There are two styles of mountaineering: Expedition style and Alpine style. Expedition style is a longer journey and is made up for large groups. It requires climbing large mountains and the journey is usually slow and they require more supplies. They may also use porters, pack animals, glacier airplanes, cooks, multiple carries between camps, etc. Alpine style is a relatively shorter journey with smaller groups climbing medium-size mountains. Steven Cox and Kris Fulsaas list the two in their book ‘Seattle: The Mountaineers’.
- Uses multiple trips between camps to carry supplies up to higher camps
- Group sizes are often larger than alpine style climbs because more supplies are carried between camps
- Fixed lines are often used to minimize the danger involved in continually moving between camps
- Supplemental oxygen is frequently used
- Higher margin of safety in relation to equipment, food, time, and ability to wait out storms at high camps
- Avoidance of being trapped in storms at high altitudes and being forced to descend in treacherous avalanche conditions
- Possible higher exposure to objective hazards such as avalanches or rockfall, due to slower travel times between camps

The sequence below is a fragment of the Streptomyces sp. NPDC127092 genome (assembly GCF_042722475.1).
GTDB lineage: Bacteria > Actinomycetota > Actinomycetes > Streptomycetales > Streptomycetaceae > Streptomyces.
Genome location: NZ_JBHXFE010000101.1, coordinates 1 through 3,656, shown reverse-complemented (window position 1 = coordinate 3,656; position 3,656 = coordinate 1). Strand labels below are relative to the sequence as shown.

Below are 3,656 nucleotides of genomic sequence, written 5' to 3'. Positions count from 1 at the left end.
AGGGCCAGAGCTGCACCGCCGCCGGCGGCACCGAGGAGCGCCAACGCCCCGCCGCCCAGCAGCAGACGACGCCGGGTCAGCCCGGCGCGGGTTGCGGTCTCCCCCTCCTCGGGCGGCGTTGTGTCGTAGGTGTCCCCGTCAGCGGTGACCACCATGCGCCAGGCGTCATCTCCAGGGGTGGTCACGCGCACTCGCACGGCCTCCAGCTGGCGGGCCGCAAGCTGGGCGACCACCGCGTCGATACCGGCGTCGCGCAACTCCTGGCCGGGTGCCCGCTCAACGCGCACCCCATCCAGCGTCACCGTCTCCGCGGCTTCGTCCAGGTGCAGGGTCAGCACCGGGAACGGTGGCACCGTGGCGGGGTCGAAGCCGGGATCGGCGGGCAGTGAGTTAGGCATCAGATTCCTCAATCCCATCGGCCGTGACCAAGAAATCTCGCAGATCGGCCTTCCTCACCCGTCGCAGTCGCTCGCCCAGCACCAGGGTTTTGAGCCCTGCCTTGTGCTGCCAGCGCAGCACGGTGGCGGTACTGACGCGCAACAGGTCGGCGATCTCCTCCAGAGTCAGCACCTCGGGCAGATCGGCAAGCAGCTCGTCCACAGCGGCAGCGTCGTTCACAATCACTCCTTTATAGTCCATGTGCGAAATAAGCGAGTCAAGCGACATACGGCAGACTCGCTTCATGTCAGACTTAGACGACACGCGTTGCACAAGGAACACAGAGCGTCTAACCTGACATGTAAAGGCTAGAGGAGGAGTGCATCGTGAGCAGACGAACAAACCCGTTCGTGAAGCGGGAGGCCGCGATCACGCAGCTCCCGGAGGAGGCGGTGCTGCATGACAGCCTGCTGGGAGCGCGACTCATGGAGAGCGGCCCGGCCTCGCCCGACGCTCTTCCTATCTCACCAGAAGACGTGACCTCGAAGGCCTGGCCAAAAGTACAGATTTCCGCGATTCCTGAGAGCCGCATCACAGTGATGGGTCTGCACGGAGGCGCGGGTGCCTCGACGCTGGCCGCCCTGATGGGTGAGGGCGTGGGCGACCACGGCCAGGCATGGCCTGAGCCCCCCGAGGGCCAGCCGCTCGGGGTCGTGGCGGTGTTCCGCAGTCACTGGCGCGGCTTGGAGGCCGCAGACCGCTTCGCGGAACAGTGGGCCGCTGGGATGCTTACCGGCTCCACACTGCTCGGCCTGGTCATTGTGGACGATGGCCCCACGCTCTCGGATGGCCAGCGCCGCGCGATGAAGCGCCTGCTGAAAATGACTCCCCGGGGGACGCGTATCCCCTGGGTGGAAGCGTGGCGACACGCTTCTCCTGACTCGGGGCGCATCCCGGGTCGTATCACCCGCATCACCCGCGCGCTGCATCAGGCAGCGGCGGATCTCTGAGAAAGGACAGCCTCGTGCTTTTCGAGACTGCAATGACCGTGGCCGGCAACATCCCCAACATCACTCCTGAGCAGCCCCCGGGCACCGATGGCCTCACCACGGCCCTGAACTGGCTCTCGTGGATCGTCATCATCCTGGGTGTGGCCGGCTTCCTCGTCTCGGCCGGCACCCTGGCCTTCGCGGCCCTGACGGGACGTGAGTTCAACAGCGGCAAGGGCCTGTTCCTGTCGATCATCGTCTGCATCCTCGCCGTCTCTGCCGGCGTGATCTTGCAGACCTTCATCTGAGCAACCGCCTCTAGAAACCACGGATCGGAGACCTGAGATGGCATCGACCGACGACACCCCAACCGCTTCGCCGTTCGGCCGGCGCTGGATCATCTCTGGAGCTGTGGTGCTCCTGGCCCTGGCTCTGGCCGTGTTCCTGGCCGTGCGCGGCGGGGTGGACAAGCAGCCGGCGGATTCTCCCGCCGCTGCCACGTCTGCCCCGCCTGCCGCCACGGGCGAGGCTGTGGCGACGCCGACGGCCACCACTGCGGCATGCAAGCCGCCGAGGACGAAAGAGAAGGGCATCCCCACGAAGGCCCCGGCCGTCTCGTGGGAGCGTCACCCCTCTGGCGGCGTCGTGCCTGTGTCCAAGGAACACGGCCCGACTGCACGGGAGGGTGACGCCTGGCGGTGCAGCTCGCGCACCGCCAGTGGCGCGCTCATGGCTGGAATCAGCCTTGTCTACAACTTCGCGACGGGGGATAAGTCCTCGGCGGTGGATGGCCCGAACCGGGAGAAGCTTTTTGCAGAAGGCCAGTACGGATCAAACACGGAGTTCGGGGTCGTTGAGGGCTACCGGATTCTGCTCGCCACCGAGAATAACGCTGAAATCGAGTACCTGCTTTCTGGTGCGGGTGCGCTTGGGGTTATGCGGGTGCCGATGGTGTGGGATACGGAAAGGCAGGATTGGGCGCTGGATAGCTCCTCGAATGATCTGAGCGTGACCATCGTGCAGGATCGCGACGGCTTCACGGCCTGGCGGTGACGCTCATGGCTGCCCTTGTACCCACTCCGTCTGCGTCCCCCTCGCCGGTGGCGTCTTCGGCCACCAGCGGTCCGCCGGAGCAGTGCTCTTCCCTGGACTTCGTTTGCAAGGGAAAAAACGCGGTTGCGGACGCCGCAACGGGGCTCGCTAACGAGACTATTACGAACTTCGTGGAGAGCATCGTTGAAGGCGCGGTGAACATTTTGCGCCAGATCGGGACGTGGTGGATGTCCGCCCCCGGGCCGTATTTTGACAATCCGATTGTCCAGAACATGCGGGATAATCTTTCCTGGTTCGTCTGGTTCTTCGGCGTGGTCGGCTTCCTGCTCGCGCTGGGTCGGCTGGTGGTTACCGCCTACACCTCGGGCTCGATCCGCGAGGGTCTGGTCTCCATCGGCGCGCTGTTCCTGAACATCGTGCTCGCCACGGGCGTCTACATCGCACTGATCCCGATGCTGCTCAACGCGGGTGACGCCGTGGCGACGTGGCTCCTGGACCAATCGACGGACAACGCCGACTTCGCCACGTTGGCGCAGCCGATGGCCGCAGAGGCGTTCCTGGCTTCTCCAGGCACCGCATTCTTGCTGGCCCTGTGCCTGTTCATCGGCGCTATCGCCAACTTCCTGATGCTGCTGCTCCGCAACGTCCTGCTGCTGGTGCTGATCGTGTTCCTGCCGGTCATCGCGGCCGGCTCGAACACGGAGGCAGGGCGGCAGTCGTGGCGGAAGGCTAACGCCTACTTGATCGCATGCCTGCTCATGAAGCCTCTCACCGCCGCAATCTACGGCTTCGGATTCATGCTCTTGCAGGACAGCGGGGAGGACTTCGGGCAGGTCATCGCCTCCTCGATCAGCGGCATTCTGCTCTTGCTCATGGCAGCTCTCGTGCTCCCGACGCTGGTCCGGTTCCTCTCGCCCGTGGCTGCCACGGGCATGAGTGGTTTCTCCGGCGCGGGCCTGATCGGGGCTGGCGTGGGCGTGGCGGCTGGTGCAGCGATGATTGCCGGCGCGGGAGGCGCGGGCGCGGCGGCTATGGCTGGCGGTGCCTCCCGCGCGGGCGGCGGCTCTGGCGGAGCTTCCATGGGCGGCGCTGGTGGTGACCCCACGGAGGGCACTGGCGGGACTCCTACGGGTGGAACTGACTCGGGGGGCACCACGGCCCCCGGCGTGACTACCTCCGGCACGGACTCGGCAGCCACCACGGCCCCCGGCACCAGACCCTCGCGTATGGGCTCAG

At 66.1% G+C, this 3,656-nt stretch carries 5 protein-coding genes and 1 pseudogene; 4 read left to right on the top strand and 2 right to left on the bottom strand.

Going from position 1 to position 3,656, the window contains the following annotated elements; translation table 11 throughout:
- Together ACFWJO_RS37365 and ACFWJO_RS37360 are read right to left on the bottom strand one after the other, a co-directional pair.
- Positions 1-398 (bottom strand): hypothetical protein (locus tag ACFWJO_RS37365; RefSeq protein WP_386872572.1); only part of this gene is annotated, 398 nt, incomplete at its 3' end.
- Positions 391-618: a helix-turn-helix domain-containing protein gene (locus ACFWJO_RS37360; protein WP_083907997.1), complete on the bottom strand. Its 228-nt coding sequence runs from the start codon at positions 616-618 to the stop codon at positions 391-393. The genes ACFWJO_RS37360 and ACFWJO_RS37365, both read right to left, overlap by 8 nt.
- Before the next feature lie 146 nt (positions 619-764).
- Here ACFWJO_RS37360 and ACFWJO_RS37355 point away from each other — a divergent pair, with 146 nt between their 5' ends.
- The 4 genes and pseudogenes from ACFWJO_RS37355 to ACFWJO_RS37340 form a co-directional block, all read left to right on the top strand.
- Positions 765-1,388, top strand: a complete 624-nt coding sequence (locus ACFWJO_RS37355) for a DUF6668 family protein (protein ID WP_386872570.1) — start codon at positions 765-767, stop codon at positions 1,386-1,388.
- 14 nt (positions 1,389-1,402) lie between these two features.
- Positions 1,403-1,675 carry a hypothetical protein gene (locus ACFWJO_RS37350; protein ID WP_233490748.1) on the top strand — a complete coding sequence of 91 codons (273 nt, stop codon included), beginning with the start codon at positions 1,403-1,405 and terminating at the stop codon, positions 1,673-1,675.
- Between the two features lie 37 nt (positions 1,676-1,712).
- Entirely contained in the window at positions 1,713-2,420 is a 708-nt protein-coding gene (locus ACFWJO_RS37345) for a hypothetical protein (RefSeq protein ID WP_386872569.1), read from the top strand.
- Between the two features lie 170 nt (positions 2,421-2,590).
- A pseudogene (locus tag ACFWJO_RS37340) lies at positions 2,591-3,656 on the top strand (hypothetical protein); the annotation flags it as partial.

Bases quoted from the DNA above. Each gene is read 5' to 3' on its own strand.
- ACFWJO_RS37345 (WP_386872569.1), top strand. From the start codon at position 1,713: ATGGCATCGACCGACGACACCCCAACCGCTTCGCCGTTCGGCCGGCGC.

- Higher capital expenditures
- Longer time scale
- Climbers only climb the route once because they do not continually climb up and down between camps with supplies
- Fewer supplies are used on the climb therefore fewer personnel are needed
- Alpine style ascents do not leave the climber exposed to objective hazards as long as an expedition style climb does; however, because of the speed of the ascent relative to an expedition style climb there is less time for acclimatization
- Supplemental oxygen is not used
- Danger of being trapped at high altitude due to storms, potentially being exposed to HAPE or HACE
- Lower capital expenditures
- Shorter time scale
Outdoor activities such as climbing or hiking have been arranged in many rating systems and the most common one used is the Yosemite Decimal System. The activities have been divided into classes from 1-5 on the basis of difficulty and experience level required. Climber.org lists the five classes as:
- Class 1: Walking with a low chance of injury.
- Class 2: Simple scrambling, with the possibility of occasional use of the hands. Little potential danger is encountered.
- Class 3: Scrambling with increased exposure. A rope can be carried but is usually not required. Falls are not always fatal.
- Class 4: Simple climbing, with exposure. A rope is often used. Natural protection can be easily found. Falls may well be fatal.
- Class 5: Technical free climbing involving rope, belaying, and other protection hardware for safety. Un-roped falls can result in severe injury or death.
Image Courtesy: colorado.com, ascend.netpaths.net